Small Electric Motors
A small electric motor is a fractional horsepower motor that has less than one horsepower, or 745.7 watts, of power. As with other simple electric motors, small electric motors consist of several basic parts: an axle, a metal enclosure, a field magnet, a nylon end cap, a rotor, a coil, and a power supply of some sort. The amount of power able to be produced by a small electric motor will vary according to its size which is variable.
The small electric motor spins in different directions based on how the battery leads are hooked up. These motors are typically single phase or three phase depending on required output and intended application. Considerations to be made when determining FHP motor use include: whether a motor will be required for continuous or intermittent duty, voltage ratings, desired weight of motor, fan-cooling, adjustable speeds etc.
Like all electric motors, small electric motors convert electrical energy into mechanical energy. They change electric energy into rotational movement by using the natural behavior of magnetism, or the attracting and repelling forces of a magnet strong enough to cause rotation. These small motors are typically low cost and easy maintenance options for motor needs.
Small electric motors are used in a wide variety of applications in almost every industry because they are cleaner and less expensive to run than fuel-powered motors. They are still able to run at high speeds and effectively produce mechanical power; however it will be in much smaller amounts compared to larger electric motors.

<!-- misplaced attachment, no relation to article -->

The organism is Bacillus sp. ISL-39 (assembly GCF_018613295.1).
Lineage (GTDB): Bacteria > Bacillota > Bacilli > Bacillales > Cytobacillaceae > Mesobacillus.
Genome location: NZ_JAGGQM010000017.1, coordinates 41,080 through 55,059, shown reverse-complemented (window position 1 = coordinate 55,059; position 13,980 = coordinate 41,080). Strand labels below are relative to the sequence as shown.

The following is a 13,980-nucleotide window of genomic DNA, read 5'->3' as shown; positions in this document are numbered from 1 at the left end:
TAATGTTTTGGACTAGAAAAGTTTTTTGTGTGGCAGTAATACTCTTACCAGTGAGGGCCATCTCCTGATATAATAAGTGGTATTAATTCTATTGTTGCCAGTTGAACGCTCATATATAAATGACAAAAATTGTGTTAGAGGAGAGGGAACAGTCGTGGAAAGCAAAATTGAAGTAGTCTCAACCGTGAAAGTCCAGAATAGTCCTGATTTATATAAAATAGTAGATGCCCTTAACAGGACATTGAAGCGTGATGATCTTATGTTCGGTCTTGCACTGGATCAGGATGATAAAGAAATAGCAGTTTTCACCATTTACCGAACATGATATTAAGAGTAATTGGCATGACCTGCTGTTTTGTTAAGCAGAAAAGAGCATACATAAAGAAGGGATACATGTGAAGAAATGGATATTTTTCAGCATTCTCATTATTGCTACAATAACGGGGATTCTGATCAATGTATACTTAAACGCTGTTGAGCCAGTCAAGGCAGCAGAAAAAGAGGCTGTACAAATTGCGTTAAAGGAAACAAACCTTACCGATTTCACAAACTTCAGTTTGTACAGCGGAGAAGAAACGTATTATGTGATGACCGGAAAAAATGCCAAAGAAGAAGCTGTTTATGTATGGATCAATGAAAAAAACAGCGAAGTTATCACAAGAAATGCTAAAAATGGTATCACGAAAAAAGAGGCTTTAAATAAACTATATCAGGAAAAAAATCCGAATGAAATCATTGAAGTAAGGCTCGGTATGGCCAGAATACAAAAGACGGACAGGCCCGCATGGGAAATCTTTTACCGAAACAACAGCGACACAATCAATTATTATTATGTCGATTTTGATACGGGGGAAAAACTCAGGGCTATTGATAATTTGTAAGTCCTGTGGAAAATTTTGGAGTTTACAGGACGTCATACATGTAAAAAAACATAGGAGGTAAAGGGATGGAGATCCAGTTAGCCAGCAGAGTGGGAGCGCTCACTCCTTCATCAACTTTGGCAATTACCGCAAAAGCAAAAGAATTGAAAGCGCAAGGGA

Small motors or miniature motors are typically used in welding, small centrifuge devices, pitching machines, wheel chairs, door openers, pumps, and frozen yogurt machines. Another common use of small electric motors is in the automobile accessory industry in which FHP motors are used to power devices such as electric windows, windscreen wipers, mirrors and locking systems. In some cases, motors can still be classified as fractional horsepower motors even if the horsepower exceeds one unit.
This exception is based on the frame size standards set by NEMA, the National Electrical Manufacturers Association to determine if a motor qualifies as a NEMA motor or not. If the frame size of the motor is a 42, 48, or 56, the one horsepower guideline does not apply. Due to their size, it may at times be easier to simply replace a motor than to try and repair it, but as they are simple contraptions, small electric motors are reliable pieces of equipment when used for their intended purposes.
Small Electric Motors Informational Video